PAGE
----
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In this post I will try to answer the question, "Where do I take a TEFL/TESOL course?" And the answer is based on my experience teaching English in Taiwan, China, Korea and I currently live in Japan.

My whole teaching abroad experience started in 2004 and I have either been teaching, learning about it or helping other teachers online since then.


Where can you take a TEFL/TESOL course?

First off it doesn't matter if it's a TEFL or TESOL course as these courses refer to the same thing.


You can take a course pretty much anywhere. There is no official site for TEFL that is more accredited or recognized or whatever.

So it doesn't matter?

It depends what your motives are and I think there are 2 basic motives for taking a TEFL course.

  1. To get a job
  2. To learn how to teach

1. Getting a job

This is probably the most important to you now. And based on my experience I don't think it usually matters where you take a course as far as getting a job goes. On paper they look the same to most employers. A few may not accept online courses, but that's unusual in Asia.

You can get a job teaching in Asia without a TEFL/TESOL too. They are not required everywhere.

2. Learn how to teach

After you get the job - the easy part, comes the difficult part. Teaching is not easy in my experience. I have taken two courses: one in-class TESOL course (2004) and one online TEFL course (2017) to see how it compares to the courses I have created.

Neither one was practical or focused on teaching children (who I taught mostly in Asia). Both were more teaching theory and English grammar focused.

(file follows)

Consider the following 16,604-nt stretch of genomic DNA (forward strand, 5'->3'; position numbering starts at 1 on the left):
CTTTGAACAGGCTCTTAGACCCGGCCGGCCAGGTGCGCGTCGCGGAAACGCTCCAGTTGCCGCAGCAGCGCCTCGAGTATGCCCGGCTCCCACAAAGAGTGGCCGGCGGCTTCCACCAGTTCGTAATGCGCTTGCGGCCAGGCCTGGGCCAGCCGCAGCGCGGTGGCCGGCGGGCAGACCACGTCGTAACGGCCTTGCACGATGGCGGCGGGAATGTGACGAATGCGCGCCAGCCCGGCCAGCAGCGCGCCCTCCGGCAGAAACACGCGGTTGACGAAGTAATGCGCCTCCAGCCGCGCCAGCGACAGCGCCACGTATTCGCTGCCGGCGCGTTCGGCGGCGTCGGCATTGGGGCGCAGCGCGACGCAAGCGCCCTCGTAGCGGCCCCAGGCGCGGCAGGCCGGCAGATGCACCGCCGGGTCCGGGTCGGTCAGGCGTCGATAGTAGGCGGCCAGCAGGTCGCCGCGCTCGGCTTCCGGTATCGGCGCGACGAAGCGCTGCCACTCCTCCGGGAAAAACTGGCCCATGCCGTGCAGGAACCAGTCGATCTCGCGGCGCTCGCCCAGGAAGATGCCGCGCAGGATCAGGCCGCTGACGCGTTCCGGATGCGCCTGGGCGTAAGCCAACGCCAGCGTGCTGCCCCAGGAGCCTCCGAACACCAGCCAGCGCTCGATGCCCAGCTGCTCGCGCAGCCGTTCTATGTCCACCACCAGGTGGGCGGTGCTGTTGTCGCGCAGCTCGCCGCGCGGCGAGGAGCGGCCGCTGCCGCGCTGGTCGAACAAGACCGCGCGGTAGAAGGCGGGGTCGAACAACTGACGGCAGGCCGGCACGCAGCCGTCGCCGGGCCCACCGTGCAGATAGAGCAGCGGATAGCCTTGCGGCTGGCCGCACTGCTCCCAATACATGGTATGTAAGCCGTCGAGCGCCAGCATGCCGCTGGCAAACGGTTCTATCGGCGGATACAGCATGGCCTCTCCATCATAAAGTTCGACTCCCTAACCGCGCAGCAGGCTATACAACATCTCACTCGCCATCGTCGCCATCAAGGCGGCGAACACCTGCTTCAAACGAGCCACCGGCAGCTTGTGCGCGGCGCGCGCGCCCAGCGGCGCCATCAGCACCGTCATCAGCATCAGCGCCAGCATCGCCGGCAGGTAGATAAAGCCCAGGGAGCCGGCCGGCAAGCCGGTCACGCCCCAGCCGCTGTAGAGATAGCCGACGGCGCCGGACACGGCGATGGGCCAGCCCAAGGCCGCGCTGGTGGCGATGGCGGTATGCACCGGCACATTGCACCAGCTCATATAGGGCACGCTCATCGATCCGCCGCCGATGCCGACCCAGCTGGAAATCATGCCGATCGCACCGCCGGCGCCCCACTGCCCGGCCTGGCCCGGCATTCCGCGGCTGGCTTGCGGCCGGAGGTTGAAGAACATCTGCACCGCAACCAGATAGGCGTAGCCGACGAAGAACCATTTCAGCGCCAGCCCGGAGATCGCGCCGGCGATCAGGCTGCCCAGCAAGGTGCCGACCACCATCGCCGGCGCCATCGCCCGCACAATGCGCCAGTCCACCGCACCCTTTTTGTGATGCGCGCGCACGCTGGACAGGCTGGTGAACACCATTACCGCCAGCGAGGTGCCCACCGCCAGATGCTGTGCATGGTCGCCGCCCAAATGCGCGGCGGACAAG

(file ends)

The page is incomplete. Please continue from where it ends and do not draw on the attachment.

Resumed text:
"Ian's course is practical and based on actual experience in the classroom, not just dry theory. The videos were extremely helpful in the process and I still refer to them every now and then when I need ideas for class." - George P.

The cheap online course that I took was just about reading long boring chapters on various sections and then answering multiple choice questions. The problem with that is that people don't remember what they read.

The easiest way to learn how to teach is by watching other teachers. It's not by reading about it. It's by watching other teachers.

So I created many instructional how-to videos shot in the classrooms of East Asia (mostly Korea, but some in Taiwan too) and then later created courses with those videos.

Online vs. in-class

As I mentioned earlier some employers may prefer in-class courses, but in my experience teaching in Asia this is rare. That is more common in some places like the Middle East or parts of Europe or some higher end schools may prefer it.


TEFL's are usually secondary to experience so if you think a CELTA or high end onsite TEFL course might get you a better job I'd say it's possible, but not likely.

I know there are plenty of courses out there that will say that their course will get you a better job or you will make more money, but I think that is mostly marketing B.S.


You can get a course pretty much anywhere. Just do your research and try to take the best course for the job that you will do. Try to think long term and not just about getting a job cause you can get a job without one somewhere.

If you teach adults mostly then maybe take a CELTA or another TEFL course.

If you teach mostly kids then take a course focused on teaching kids